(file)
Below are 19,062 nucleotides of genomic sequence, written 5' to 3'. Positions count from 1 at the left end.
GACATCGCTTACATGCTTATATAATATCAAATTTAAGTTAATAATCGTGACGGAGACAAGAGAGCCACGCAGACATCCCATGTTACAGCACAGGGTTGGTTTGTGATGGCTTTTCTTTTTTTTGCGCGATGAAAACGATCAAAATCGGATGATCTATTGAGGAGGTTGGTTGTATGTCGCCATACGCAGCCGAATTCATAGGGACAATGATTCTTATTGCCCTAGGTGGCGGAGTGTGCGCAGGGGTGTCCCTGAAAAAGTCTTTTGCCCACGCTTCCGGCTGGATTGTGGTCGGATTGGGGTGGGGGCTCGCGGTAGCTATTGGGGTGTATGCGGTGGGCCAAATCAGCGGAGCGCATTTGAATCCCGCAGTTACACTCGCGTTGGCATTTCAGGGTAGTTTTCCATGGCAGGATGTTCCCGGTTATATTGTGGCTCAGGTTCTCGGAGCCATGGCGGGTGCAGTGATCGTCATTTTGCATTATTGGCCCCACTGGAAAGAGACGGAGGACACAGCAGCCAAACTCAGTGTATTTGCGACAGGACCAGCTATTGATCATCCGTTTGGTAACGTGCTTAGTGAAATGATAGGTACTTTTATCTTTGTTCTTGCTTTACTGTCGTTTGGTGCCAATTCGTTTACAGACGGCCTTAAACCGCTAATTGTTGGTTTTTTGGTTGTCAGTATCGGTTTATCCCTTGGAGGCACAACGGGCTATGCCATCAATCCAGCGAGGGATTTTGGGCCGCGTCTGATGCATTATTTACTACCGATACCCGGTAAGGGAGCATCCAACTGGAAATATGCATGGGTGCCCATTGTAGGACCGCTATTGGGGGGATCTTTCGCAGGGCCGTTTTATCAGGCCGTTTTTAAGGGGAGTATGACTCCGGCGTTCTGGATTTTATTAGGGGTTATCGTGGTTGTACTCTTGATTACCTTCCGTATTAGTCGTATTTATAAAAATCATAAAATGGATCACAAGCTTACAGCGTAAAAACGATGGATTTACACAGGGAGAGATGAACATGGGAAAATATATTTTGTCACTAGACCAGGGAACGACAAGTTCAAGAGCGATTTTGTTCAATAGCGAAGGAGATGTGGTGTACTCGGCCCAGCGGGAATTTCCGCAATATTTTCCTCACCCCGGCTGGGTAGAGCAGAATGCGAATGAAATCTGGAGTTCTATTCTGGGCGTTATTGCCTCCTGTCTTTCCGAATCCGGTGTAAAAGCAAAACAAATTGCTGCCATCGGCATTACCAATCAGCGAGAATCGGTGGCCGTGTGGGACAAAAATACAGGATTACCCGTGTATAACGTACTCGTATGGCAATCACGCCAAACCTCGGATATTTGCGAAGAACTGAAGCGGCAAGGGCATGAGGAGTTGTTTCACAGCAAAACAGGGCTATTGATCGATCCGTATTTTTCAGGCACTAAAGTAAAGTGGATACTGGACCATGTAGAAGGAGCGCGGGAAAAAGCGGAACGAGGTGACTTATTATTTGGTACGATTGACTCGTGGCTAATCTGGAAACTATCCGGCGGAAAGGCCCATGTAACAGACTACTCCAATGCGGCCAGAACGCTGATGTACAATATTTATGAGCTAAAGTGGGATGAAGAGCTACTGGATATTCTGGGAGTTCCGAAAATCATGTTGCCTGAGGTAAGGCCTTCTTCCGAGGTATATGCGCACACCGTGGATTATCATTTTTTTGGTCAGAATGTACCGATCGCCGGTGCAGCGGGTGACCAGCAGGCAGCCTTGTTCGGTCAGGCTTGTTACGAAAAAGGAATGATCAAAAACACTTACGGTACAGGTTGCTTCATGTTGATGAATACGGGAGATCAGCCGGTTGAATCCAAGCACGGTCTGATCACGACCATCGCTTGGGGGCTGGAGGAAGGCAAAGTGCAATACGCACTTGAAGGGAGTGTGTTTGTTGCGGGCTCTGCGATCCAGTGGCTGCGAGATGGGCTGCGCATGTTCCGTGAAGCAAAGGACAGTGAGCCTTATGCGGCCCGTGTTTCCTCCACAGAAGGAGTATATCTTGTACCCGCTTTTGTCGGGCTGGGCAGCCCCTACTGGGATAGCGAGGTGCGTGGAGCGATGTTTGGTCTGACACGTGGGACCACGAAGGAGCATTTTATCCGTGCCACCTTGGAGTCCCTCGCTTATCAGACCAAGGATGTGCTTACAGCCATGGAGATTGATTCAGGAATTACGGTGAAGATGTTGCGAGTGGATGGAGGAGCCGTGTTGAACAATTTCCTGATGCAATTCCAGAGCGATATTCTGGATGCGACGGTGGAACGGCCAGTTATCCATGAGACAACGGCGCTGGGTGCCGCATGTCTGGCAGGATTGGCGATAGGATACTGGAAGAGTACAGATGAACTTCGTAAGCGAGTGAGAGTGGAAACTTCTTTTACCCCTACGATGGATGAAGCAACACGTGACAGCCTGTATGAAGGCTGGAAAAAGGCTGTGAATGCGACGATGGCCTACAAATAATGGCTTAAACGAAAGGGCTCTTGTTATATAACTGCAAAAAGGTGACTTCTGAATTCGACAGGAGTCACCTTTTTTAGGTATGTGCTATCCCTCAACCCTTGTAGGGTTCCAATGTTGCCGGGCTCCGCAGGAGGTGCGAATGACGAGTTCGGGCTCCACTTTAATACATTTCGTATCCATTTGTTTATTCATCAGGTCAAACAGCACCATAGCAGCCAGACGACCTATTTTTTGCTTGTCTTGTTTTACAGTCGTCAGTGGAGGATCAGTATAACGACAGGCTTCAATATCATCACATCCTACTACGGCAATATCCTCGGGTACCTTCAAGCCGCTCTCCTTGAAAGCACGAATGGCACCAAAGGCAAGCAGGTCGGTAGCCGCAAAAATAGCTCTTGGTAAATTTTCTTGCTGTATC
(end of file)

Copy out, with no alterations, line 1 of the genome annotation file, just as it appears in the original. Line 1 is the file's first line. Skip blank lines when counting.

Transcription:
Below are 19,062 nucleotides of genomic sequence, written 5' to 3'. Positions count from 1 at the left end.